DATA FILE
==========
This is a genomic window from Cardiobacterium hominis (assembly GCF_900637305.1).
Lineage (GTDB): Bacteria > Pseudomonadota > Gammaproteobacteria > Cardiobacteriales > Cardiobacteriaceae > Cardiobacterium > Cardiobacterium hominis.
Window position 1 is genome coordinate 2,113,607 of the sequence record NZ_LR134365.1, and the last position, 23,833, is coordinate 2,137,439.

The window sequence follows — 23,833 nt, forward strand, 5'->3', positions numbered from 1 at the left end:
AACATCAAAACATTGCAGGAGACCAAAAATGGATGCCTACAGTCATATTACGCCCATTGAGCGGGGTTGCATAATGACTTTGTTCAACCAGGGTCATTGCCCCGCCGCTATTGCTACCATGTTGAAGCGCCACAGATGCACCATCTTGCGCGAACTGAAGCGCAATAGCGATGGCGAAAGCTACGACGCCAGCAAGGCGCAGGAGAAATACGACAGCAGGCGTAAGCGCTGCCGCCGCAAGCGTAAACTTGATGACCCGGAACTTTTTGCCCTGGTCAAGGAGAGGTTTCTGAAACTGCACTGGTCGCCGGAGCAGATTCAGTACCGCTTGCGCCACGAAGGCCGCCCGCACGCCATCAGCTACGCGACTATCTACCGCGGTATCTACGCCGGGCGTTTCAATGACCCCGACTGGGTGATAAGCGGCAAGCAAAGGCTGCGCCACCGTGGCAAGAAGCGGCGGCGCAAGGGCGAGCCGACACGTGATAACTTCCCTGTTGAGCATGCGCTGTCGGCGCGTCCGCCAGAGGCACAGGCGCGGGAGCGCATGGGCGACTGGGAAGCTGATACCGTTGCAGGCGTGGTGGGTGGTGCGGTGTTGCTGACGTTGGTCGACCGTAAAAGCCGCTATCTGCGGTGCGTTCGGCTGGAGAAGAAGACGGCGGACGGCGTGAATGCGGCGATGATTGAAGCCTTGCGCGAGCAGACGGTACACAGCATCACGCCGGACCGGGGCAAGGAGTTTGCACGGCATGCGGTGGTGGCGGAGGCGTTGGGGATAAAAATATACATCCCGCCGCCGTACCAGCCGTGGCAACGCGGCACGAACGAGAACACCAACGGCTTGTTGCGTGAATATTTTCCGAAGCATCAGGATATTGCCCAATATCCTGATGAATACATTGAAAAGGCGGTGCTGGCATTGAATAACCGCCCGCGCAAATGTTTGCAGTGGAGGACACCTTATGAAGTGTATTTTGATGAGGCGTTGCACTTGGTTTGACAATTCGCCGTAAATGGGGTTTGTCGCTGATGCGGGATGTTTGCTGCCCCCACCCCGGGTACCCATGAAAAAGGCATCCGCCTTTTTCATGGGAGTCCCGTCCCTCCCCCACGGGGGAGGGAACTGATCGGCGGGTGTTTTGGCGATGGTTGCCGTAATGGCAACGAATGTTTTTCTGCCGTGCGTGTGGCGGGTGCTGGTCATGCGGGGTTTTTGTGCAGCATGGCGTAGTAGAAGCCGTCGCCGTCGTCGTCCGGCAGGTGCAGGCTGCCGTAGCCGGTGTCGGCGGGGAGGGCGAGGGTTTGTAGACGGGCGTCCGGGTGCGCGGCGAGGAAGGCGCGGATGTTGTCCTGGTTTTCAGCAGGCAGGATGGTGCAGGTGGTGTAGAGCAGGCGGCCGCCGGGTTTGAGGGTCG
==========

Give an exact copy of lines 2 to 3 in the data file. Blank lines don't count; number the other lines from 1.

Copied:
Lineage (GTDB): Bacteria > Pseudomonadota > Gammaproteobacteria > Cardiobacteriales > Cardiobacteriaceae > Cardiobacterium > Cardiobacterium hominis.
Window position 1 is genome coordinate 2,113,607 of the sequence record NZ_LR134365.1, and the last position, 23,833, is coordinate 2,137,439.